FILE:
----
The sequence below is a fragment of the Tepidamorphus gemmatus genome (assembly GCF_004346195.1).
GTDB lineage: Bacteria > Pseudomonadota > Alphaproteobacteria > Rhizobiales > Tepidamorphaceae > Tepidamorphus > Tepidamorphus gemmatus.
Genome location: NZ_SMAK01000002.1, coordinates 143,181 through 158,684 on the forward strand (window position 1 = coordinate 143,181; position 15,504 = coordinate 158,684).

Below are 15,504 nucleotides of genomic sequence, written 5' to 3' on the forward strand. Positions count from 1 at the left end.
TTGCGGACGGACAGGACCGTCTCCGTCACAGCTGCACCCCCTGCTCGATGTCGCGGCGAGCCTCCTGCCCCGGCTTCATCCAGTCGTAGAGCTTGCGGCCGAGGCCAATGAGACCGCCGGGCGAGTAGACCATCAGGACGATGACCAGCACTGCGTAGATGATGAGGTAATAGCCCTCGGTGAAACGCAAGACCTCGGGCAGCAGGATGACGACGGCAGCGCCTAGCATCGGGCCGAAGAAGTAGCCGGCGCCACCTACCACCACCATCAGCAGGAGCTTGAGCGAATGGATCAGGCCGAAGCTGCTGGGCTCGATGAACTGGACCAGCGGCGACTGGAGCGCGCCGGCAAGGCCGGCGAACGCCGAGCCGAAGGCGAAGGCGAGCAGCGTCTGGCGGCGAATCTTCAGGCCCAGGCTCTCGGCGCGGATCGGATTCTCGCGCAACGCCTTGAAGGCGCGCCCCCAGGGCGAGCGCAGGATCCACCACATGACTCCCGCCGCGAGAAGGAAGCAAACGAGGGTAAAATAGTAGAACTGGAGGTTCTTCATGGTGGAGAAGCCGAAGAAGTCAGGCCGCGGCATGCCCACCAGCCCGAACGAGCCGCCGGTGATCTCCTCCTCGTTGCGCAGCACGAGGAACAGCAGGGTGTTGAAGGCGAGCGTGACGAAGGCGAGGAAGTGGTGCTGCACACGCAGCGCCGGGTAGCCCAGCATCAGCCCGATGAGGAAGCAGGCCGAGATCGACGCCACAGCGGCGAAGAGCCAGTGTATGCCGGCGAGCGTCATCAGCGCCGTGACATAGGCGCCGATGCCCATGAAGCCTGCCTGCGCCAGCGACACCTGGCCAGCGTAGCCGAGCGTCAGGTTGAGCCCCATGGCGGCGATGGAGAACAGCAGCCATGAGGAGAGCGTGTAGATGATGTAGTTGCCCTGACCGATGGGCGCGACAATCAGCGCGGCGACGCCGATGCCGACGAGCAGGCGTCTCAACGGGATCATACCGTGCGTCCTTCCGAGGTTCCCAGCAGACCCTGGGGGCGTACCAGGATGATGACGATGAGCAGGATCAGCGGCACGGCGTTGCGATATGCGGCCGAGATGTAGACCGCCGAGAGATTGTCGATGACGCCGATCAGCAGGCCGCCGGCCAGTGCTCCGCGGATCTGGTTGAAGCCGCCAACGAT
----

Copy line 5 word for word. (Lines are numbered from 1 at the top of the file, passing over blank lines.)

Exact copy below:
TTGCGGACGGACAGGACCGTCTCCGTCACAGCTGCACCCCCTGCTCGATGTCGCGGCGAGCCTCCTGCCCCGGCTTCATCCAGTCGTAGAGCTTGCGGCCGAGGCCAATGAGACCGCCGGGCGAGTAGACCATCAGGACGATGACCAGCACTGCGTAGATGATGAGGTAATAGCCCTCGGTGAAACGCAAGACCTCGGGCAGCAGGATGACGACGGCAGCGCCTAGCATCGGGCCGAAGAAGTAGCCGGCGCCACCTACCACCACCATCAGCAGGAGCTTGAGCGAATGGATCAGGCCGAAGCTGCTGGGCTCGATGAACTGGACCAGCGGCGACTGGAGCGCGCCGGCAAGGCCGGCGAACGCCGAGCCGAAGGCGAAGGCGAGCAGCGTCTGGCGGCGAATCTTCAGGCCCAGGCTCTCGGCGCGGATCGGATTCTCGCGCAACGCCTTGAAGGCGCGCCCCCAGGGCGAGCGCAGGATCCACCACATGACTCCCGCCGCGAGAAGGAAGCAAACGAGGGTAAAATAGTAGAACTGGAGGTTCTTCATGGTGGAGAAGCCGAAGAAGTCAGGCCGCGGCATGCCCACCAGCCCGAACGAGCCGCCGGTGATCTCCTCCTCGTTGCGCAGCACGAGGAACAGCAGGGTGTTGAAGGCGAGCGTGACGAAGGCGAGGAAGTGGTGCTGCACACGCAGCGCCGGGTAGCCCAGCATCAGCCCGATGAGGAAGCAGGCCGAGATCGACGCCACAGCGGCGAAGAGCCAGTGTATGCCGGCGAGCGTCATCAGCGCCGTGACATAGGCGCCGATGCCCATGAAGCCTGCCTGCGCCAGCGACACCTGGCCAGCGTAGCCGAGCGTCAGGTTGAGCCCCATGGCGGCGATGGAGAACAGCAGCCATGAGGAGAGCGTGTAGATGATGTAGTTGCCCTGACCGATGGGCGCGACAATCAGCGCGGCGACGCCGATGCCGACGAGCAGGCGTCTCAACGGGATCATACCGTGCGTCCTTCCGAGGTTCCCAGCAGACCCTGGGGGCGTACCAGGATGATGACGATGAGCAGGATCAGCGGCACGGCGTTGCGATATGCGGCCGAGATGTAGACCGCCGAGAGATTGTCGATGACGCCGATCAGCAGGCCGCCGGCCAGTGCTCCGCGGATCTGGTTGAAGCCGCCAACGAT